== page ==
Relatives Will Require More Proof To Get East Hampton Village Resident Beach Parking Permits, Village Says No To Warning Signs


Relatives of East Hampton Village homeowners will now have to show proof of residency in order to get a free beach parking sticker. The Village Board on Friday unanimously approved a resolution that allows village property owners’ relatives to get resident beach passes so long as they live at the property and are related by blood or marriage. An affidavit must be signed and notarized by the property owner attesting to the relationship and the arrangement.

The change to the code comes after certain “abuses” of the system, according to Mayor Paul F. Rickenbach Jr.

“People have said they are nuclear members of a family,” he said. “The house in question that was rented, no one in the nuclear family was living there. We’re trying to close up on this.”

Board member Barbara Borsack said the code is a little ambiguous because village homeowners have different family members out each weekend, but the mayor assured her that homeowners will have to show proof that the relatives are living there for the summer and swear to it.

In addition to property owners and their relatives, tenants renting within the village, domestic employees living in the village with property owners and nonresident volunteer and members of the East Hampton Fire Department and Ambulance Association are currently eligible to get parking permits. There are only 3,000 permits available for residents each year.

Warning Signs Rejected

Lynn Lyhocky, a Pennsylvania and part-time East Hampton Village resident, approached the board on Friday, proposing that the village post signs in municipal parking lots, warning that pets’ lives may be at stake if left inside a car during the hot summer months. Despite her plea, Mayor Rickenbach said the board wants to keep signs at a minimum, but suggested she work with the East Hampton Chamber of Commerce to post notices in retail stores.

Ms. Lyhocky, who is working with longtime animal rights advocate and Noyac resident Dorothy Frankel, stressed that leaving dogs in hot cars has become an epidemic, especially in the Hamptons. She presented an example of a sign, which looks much like a typical parking sign, and would cost approximately $21 to $30 each to produce—an expense she said she is willing to pay.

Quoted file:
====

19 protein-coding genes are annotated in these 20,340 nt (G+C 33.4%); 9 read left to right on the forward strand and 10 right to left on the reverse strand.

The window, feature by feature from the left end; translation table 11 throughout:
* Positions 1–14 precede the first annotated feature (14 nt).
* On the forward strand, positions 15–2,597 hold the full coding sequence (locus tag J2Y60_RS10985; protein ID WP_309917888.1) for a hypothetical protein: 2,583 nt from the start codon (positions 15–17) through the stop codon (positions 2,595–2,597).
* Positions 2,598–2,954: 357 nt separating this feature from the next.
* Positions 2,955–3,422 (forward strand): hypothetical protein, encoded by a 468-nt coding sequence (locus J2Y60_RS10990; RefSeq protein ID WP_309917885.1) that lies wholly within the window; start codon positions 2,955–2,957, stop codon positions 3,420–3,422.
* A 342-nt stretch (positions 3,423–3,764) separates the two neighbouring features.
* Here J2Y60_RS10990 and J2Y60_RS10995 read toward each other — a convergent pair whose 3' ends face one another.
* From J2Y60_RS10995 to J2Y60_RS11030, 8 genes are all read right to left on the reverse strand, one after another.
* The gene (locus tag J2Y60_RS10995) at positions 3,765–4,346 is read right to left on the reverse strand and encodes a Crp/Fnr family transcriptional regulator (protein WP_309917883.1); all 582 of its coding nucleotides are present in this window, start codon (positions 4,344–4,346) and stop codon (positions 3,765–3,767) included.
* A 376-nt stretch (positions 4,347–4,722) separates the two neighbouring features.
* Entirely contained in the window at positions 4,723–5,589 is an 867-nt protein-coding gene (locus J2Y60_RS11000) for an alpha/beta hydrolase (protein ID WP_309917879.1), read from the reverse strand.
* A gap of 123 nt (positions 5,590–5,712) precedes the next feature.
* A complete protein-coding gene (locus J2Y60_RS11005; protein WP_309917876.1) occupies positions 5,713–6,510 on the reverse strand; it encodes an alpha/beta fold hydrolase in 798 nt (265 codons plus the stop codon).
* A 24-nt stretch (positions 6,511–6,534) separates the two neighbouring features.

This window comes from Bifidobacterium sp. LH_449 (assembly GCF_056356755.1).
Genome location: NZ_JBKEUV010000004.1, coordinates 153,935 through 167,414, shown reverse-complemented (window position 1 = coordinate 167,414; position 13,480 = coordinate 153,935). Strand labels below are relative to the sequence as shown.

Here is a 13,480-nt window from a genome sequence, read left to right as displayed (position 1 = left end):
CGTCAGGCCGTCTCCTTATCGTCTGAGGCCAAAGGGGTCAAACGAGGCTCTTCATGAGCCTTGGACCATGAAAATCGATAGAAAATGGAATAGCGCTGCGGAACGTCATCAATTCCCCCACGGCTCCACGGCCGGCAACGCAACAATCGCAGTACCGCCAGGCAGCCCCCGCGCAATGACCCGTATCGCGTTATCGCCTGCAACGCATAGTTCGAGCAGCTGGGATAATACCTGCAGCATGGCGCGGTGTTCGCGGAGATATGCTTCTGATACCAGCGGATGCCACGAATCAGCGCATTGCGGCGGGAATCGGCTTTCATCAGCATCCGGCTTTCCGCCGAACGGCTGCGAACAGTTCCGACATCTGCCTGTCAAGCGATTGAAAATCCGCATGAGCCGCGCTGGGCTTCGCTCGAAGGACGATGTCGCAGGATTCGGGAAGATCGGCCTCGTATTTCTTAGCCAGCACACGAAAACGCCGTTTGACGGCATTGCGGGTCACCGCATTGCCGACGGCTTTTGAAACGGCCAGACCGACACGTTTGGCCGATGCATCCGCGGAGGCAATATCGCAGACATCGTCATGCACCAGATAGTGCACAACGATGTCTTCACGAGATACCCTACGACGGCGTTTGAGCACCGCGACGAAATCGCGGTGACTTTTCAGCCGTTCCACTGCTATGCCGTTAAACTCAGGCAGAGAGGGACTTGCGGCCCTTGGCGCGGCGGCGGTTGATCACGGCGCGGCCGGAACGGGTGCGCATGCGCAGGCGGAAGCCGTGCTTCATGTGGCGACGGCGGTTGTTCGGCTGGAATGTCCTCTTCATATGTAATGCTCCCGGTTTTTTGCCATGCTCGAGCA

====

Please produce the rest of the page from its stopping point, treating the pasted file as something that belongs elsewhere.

Mayor Rickenbach said he appreciated the effort but he could not agree to her request.

“I’m sympathetic but have some resistance about putting additional signage up,” he said. “Maybe we can get you in touch with the business alliance and chamber of commerce to have some type of notification in stores.”

In a phone interview on Monday, Ms. Lyhocky said she was disappointed with the mayor’s response.

“I think he probably means well—he was concerned about other signs, but I think this merits signage,” she said. “Signs empower people to make a call.”

She said that she won’t give up on East Hampton Village.

Last month she approached East Hampton Town Board and was relatively successful. She said Town Board members are considering posting four signs across the town. While she said she is grateful for however many signs are put up, she’s hoping they’ll reconsider and put up more.

Ms. Frankel successfully lobbied Southampton Town to put up signs in public parking areas, many of them in Sag Harbor.

State Assemblyman Fred W. Thiele Jr., who lives in Sag Harbor, recently proposed a bill that would upgrade the penalties at the state level for confinement of an animal. State fines would replicate those Suffolk County already has in place—$250 for the first offense and $500 for subsequent offenses.

Suffolk County law has, since 1986, prohibited the confinement of pets in an unattended car if the conditions endanger their welfare. New York State law also prohibits the confinement of companion animals, with slightly lower fines for the violation.

In July, a Bridgehampton family on a sweltering day left their 6-year-old mixed Lab in their car parked on the Bridgehampton-Sag Harbor Turnpike and discovered the dog had died when they returned.

“This is really an epidemic,” Ms. Lyhocky said. “Looking for cracked windows in a parking lot, you’d be shocked how many dogs you see in cars.”

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